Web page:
— Jacob Resnick (@Jacob_Resnick) July 9, 2020
There are a number of reasons why Cespedes did this. It could’ve been this was just an intrasquad game. It could be part of his working his way back. It could just be part of the eccentricities that make Cespedes Cespedes.
Whatever the case, Cespedes is onto something here. During the 2020 season, there’s no need to have home run trots. In fact, it should be eliminated all together.
Even though MLB is coming back to play, there is still a pandemic which necessitates social distancing when possible. Yes, a batter, catcher, and home plate umpire are well within six feet of one another, but they are not on top of every player on the field.
When a player homers, he doesn’t necessarily need to get within six feet of all four infielders, three umpires. and the catcher and home plate umpire again. Instead, he can head back to the bench and minimize contact with other players.
Admittedly, this is absolutely overkill, and trotting past those people will very likely no cause a threat of infection. To even contemplate the risk of infection from this simple act could be ludicrous.
And yet, there’s still a pandemic which threatens to shut baseball down at some point in the season. To the extent you can eliminate any threats of infection, you have to do it.
It’s why stands are being utilized for players to promote distancing efforts. There’s a new ball for every pitch and play (even if multiple people touch the ball anyway). It’s why players are not allowed to stand in CF away from everyone and spit.
In the end, eliminating home run trots may not help the distancing, but then again, it might.
Remember, there are players who watch these trots to try to adjudge the respectfulness of the trot to the game, opposing team, and the pitcher. At times, this starts a war of words with players rushing towards each each screaming with some light pushing. This is the absolute last thing we need to see with this pandemic.
We cannot allow the hot heads and self appointed arbitrators of the sport potentially put everyone at the risk of infection. The best way to avoid that is to eliminate the home run trots. That’s at least until we have moved to a point where we can safely commingle again.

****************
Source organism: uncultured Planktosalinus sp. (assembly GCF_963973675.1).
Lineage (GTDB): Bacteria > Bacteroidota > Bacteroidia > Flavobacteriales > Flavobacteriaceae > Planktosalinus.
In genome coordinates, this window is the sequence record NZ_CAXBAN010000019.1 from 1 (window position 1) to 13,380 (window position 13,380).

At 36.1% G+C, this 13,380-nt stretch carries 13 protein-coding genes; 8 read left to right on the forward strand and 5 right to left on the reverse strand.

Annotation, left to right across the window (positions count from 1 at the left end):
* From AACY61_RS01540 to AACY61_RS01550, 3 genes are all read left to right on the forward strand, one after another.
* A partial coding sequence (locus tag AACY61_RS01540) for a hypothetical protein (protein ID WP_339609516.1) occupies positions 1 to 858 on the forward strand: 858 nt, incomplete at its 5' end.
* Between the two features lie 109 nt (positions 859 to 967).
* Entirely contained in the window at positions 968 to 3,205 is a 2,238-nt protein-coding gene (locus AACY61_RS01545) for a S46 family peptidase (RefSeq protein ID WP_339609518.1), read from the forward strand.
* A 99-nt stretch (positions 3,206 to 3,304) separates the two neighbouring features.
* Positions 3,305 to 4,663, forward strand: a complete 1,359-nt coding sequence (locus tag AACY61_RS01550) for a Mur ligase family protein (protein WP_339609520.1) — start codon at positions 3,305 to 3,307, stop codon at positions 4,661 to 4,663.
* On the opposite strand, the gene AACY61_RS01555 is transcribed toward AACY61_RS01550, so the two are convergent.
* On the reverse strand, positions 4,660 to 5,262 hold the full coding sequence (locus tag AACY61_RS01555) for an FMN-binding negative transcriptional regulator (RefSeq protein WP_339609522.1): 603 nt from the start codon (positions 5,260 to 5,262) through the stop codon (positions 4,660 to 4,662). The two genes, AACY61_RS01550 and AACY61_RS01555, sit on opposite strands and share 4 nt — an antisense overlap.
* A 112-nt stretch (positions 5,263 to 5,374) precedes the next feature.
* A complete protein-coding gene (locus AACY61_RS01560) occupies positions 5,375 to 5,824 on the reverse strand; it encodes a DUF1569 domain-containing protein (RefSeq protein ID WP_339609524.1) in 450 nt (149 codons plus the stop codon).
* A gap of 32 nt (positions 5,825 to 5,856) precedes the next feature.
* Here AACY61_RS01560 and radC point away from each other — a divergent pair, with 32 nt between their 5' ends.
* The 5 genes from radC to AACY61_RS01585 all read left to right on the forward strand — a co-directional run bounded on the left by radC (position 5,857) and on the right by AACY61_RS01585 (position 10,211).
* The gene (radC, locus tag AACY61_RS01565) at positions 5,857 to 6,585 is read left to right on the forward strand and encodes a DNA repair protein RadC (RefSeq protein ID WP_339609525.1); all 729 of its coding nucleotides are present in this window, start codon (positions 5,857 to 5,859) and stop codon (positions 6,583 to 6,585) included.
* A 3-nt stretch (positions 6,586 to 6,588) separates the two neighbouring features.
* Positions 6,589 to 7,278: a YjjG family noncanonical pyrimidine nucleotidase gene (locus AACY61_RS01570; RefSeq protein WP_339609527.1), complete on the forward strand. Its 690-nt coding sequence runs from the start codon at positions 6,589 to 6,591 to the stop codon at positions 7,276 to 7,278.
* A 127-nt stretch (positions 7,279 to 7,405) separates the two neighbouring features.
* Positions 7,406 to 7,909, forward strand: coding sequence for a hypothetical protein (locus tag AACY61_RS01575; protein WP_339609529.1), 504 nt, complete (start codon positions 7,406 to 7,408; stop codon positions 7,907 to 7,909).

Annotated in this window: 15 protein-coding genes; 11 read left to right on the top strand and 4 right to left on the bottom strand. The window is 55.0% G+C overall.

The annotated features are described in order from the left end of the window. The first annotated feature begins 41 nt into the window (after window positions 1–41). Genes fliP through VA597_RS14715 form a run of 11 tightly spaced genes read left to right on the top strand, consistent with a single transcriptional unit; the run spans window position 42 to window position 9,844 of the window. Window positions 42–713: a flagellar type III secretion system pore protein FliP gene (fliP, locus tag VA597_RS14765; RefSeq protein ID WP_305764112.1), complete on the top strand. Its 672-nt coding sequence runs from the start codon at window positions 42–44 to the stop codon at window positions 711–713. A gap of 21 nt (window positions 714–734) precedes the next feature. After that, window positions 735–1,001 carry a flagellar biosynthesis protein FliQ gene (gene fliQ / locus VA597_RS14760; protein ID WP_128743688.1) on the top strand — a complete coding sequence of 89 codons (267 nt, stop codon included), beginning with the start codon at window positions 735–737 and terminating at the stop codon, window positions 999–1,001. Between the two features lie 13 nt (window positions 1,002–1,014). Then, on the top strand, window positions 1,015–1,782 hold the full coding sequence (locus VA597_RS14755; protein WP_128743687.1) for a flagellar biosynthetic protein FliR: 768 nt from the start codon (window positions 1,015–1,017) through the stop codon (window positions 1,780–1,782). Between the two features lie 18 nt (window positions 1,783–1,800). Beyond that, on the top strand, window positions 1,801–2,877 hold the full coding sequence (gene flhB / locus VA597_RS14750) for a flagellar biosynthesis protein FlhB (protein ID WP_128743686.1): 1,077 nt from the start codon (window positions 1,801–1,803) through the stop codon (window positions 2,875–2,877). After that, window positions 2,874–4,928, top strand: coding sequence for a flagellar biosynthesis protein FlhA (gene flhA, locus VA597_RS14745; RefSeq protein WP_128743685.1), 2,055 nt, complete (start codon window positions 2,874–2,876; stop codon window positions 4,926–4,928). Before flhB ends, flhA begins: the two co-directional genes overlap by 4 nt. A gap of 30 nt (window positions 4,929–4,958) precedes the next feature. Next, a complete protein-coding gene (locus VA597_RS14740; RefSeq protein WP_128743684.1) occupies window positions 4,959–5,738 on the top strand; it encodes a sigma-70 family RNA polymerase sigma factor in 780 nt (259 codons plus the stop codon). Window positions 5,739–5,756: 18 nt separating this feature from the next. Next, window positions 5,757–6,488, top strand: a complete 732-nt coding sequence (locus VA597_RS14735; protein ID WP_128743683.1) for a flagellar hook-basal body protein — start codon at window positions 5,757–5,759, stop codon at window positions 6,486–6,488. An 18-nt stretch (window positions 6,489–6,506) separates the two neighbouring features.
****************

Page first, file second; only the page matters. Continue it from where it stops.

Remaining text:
So yes, this is an extreme measure many can argue will have zero impact on reducing the threat of the spread of COVID19. Then again, it could, and in the end, that’s why MLB should contemplate eliminating the home run trot this season.
Giants catcher and future Hall of Famer Buster Posey announced he was sitting out the 2020 season. This led to some dumb speculation on what impact it would have on his legacy. When you peel it back, his legacy doesn’t matter one iota here.
Here's Buster Posey's statement today announcing he and his wife Kristen have adopted twins and also saying he will opt out of the 2020 baseball season. pic.twitter.com/vYcP0Nib27
— Kerry Crowley (@KO_Crowley) July 10, 2020
This is about the safety and health of Posey’s family. His family has adopted Twin girls who were born premature. To help keep them safe, he’s sitting out the season. The extra benefit here is going to be the time he otherwise would not get to bond with his children.
Yes, Posey’s decision was made easier because he’s made over $146 million in his career, and he’s going to be paid over $44 million over the rest of his contract. However, that shouldn’t take away from the fact he unequivocally did the right thing.
Consider that none of that $186 million could ever replace those children. It can’t replace his health which could be forever impacted. That’s been the case with Freddie Freeman. Freeman’s battle with COVID19 led Nick Markakis to sit out the season.